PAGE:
We all have some goal or thing that we are working towards. Something that we think might make us happy.

“If only I had X, my life would be so much better.”

But the truth is, most likely, you won’t be any happier once you get it. You might have a brief honeymoon period where you feel happy, but eventually you’ll just move on to desiring the next thing, and nothing will have changed.

Assuming you’re privileged enough to not be seeking basic necessities like food, warmth, or shelter, then very few of the things that we desire for will have any lasting power over our happiness.

I first encountered this idea in a book called “Growing Up With Lucy: How to Build an Android in Twenty Easy Steps” by Steve Grand. Grand was experimenting with artificial intelligence, and peppered throughout the book are some of his thoughts about how the human brain works. This comment was part of that:

“Whenever we achieve something that we think will make us deliriously happy, we change in such a way that we become unhappy again and seek something else. Such is the dance of life.”
Growing Up With Lucy by Steve Grand, page 121

I read this book more than eight years ago, and that sentiment has been rattling around in my head for close to a decade. Sadly, it’s the only thing from the book that left a lasting impact on me, which is a shame, but that one off-hand comment has changed how I think about what I want in life.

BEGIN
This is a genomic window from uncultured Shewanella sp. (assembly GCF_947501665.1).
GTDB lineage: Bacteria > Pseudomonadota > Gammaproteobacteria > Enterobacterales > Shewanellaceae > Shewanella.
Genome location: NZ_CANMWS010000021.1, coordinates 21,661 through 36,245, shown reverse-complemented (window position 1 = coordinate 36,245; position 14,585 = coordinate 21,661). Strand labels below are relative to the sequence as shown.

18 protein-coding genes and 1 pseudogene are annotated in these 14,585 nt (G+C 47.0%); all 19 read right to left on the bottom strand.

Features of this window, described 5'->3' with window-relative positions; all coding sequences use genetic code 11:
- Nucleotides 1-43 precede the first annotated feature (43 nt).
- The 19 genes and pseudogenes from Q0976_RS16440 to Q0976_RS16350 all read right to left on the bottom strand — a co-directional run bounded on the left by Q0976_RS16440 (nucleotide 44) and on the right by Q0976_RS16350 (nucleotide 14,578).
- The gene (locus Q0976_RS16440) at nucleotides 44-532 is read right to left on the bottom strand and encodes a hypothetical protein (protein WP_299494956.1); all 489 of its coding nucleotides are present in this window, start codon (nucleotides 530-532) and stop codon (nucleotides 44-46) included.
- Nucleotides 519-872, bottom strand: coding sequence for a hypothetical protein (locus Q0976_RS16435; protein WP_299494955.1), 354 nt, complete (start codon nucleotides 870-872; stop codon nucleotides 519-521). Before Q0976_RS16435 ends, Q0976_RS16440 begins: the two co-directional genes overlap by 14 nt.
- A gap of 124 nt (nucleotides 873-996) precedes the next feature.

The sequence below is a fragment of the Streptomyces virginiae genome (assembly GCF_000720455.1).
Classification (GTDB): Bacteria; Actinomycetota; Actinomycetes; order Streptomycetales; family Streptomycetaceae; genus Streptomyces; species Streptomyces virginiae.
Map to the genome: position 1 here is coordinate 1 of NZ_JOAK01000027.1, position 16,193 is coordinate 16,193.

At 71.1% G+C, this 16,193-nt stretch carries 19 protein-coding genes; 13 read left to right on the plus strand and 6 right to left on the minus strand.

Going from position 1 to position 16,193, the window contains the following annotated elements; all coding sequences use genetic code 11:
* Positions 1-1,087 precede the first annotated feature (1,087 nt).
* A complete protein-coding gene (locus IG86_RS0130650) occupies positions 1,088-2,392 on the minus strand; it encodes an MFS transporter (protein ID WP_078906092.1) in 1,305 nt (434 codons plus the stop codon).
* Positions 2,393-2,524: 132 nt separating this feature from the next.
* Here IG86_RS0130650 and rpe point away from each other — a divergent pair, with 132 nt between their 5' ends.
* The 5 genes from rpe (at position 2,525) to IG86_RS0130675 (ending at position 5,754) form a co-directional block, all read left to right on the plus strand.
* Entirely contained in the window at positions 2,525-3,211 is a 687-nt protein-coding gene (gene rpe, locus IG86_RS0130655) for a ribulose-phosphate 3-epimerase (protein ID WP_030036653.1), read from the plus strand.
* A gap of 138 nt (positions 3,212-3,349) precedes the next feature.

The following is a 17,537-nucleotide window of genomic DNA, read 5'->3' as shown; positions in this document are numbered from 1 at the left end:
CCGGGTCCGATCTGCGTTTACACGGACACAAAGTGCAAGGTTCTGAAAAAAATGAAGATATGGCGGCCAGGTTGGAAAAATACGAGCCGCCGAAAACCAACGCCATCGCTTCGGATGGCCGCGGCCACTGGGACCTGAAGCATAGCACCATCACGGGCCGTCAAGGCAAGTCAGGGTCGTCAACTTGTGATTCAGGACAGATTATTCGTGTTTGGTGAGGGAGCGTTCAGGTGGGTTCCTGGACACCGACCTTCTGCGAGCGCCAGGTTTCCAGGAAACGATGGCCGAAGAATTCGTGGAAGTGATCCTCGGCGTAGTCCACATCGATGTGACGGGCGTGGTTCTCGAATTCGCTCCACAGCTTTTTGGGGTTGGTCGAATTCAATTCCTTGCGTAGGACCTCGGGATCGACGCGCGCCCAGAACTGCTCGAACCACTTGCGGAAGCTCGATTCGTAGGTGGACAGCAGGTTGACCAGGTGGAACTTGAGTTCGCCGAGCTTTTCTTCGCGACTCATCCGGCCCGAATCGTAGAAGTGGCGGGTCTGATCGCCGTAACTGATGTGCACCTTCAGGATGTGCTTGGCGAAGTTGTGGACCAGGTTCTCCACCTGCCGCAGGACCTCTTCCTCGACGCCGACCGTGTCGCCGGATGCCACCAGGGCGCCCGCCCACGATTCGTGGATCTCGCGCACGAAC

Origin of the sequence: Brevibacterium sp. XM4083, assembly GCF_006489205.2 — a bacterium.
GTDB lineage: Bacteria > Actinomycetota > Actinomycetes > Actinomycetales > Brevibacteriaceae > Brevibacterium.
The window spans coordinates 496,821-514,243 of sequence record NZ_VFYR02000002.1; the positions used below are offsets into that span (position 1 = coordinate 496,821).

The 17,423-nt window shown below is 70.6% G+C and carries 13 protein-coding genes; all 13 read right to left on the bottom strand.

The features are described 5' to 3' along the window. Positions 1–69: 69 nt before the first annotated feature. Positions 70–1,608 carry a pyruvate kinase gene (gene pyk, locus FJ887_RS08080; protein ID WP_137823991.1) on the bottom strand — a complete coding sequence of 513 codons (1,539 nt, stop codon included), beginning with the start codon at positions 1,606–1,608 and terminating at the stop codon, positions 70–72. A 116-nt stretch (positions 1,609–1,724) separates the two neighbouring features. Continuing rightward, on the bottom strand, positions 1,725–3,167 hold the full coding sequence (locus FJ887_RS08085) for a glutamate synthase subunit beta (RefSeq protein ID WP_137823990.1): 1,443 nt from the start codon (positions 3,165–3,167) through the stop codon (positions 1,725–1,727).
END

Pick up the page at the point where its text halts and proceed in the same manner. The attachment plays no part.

Edit from the future: 2020/08/22

I managed to find and purchase a copy of the book, so have edited my paraphrased quotation to read the actual quotation. I am now reprinting my paraphrased copy below, because I found it interesting to see the bits I remembered, and the bits I did not.

I originally paraphrased Grand thusly:

“We have a goal that we think will make us deliriously happy, but by the time we reach it, our desires change and our attention shifts to desiring something else, leaving us forever pursuing unattainable happiness.”

The context of the quote is that Grand was using a metaphor for cognition where the brain has internal representation of a ‘target state’ for many parameters. A creature is ‘happy’ when it’s external sensory input shows that the ‘actual states’ (ie, the real world) match exactly with the target states. Problems (desires, goals, etc) arise because the states differs in some ways. The difference in these two states causes the brain to act, changing the external world to try to bring the states into alignment. The problem is that the parameters will never match exactly (and that our internal parameters shift too!), so we always seek something else.

I haven’t re-read to book yet - I just skimmed for this quote - but I’m looking forward to doing so. I think that I would understand it and enjoy it much more now, compared to when I read it as a teenager!

P.S. I'm late to the party, but I recently got a twitter account that you can follow here.